Artificial Intelligence in Finance: Putting the Human in the Loop

CFTE Academic Paper Series: Centre for Finance, Technology and Entrepreneurship, no. 1.

University of Hong Kong Faculty of Law Research Paper No. 2020/006

50 Pages Posted: 3 Mar 2020 Last revised: 25 Mar 2020

See all articles by Dirk A. Zetzsche

Dirk A. Zetzsche

Universite du Luxembourg - Faculty of Law, Economics and Finance; Heinrich Heine University Dusseldorf - Center for Business & Corporate Law (CBC)

Douglas W. Arner

The University of Hong Kong - Faculty of Law

Ross P. Buckley

University of New South Wales (UNSW) - Faculty of Law

Brian Tang

The University of Hong Kong - Faculty of Law

Date Written: February 1, 2020

Abstract

Finance has become one of the most globalized and digitized sectors of the economy. It is also one of the most regulated of sectors, especially since the 2008 Global Financial Crisis. Globalization, digitization and money are propelling AI in finance forward at an ever increasing pace.

This paper develops a regulatory roadmap for understanding and addressing the increasing role of AI in finance, focusing on human responsibility: the idea of “putting the human in the loop” in order in particular to address “black box” issues.

Part I maps the various use-cases of AI in finance, highlighting why AI has developed so rapidly in finance and is set to continue to do so. Part II then highlights the range of the potential issues which may arise as a result of the growth of AI in finance. Part III considers the regulatory challenges of AI in the context of financial services and the tools available to address them, and Part IV highlights the necessity of human involvement.

We find that the use of AI in finance comes with three regulatory challenges: (1) AI increases information asymmetries regarding the capabilities and effects of algorithms between users, developers, regulators and consumers; (2) AI enhances data dependencies as different day’s data sources may may alter operations, effects and impact; and (3) AI enhances interdependency, in that systems can interact with unexpected consequences, enhancing or diminishing effectiveness, impact and explainability. These issues are often summarized as the “black box” problem: no one understands how some AI operates or why it has done what it has done, rendering accountability impossible.

Even if regulatory authorities possessed unlimited resources and expertise – which they clearly do not – regulating the impact of AI by traditional means is challenging.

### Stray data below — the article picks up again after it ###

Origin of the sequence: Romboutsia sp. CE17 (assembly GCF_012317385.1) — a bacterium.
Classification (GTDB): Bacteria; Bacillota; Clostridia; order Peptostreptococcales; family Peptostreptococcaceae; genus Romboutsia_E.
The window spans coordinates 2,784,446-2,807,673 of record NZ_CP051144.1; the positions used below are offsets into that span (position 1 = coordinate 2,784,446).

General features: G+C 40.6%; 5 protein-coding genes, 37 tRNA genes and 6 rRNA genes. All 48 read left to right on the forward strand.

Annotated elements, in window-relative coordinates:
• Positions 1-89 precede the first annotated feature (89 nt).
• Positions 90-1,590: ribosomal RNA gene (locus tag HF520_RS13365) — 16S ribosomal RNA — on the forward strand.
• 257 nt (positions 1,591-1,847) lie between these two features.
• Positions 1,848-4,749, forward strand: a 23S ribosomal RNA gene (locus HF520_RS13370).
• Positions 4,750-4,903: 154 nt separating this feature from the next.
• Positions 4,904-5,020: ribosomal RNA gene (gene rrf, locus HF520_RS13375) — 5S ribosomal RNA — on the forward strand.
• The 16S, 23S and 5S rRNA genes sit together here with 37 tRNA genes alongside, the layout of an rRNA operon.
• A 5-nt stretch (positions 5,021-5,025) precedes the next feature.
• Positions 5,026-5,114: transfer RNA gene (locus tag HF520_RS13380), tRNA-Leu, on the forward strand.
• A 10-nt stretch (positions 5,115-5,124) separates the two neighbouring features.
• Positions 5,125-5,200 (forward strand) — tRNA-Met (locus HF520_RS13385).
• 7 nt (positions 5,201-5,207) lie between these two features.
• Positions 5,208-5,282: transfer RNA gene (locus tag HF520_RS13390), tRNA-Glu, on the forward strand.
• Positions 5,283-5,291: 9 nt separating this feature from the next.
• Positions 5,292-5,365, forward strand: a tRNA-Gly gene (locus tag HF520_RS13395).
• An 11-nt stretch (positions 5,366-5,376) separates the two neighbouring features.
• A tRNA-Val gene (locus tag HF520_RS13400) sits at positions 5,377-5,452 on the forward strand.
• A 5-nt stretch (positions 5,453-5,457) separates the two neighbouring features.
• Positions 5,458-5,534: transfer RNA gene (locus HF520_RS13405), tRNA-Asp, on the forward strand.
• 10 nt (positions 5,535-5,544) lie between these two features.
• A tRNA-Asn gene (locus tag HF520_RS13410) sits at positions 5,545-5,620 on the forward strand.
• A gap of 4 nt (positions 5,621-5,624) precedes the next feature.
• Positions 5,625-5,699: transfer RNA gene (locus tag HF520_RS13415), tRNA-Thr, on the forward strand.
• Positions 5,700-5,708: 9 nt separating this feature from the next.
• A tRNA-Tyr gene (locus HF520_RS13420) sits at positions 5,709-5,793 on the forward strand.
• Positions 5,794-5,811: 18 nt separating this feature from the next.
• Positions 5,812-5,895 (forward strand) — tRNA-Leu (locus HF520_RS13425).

To address this challenge, we argue for strengthening the internal governance of regulated financial market participants through external regulation. Part IV thus suggests that the most effective path forward involves regulatory approaches which bring the human into the loop, enhancing internal governance through external regulation.

In the context of finance, the post-Crisis focus on personal and managerial responsibility systems provide a unique and important external framework to enhance internal responsibility in the context of AI, by putting a human in the loop through regulatory responsibility, augmented in some cases with AI review panels. This approach – AI-tailored manager responsibility frameworks, augmented in some cases by independent AI review committees, as enhancements to the traditional three lines of defence – is in our view likely to be the most effective means for addressing AI-related issues not only in finance – particularly “black box” problems – but potentially in any regulated industry.

Keywords: fintech, regtech, artificial intelligence, human in the loop, financial regulation

Suggested Citation

Zetzsche, Dirk Andreas and Arner, Douglas W. and Buckley, Ross P. and Tang, Brian, Artificial Intelligence in Finance: Putting the Human in the Loop (February 1, 2020). CFTE Academic Paper Series: Centre for Finance, Technology and Entrepreneurship, no. 1., University of Hong Kong Faculty of Law Research Paper No. 2020/006, Available at SSRN: https://ssrn.com/abstract=3531711

Dirk Andreas Zetzsche

Universite du Luxembourg - Faculty of Law, Economics and Finance ( email )

Luxembourg, L-1511
Luxembourg

HOME PAGE: http://wwwen.uni.lu/recherche/fdef/research_unit_in_law/equipe/dirk_andreas_zetzsche

Heinrich Heine University Dusseldorf - Center for Business & Corporate Law (CBC) ( email )

Universitaetsstr. 1
D-40225 Düsseldorf
Germany
+49 211 81 15084 (Phone)
+49 211 81 11427 (Fax)

Douglas W. Arner (Contact Author)

The University of Hong Kong - Faculty of Law ( email )

Pokfulam Road
Hong Kong, Hong Kong
China

HOME PAGE: http://hub.hku.hk/rp/rp01237

Ross P. Buckley

University of New South Wales (UNSW) - Faculty of Law ( email )

Sydney, New South Wales 2052
Australia

Brian Tang

The University of Hong Kong - Faculty of Law ( email )

Pokfulam Road
Hong Kong, Hong Kong
China

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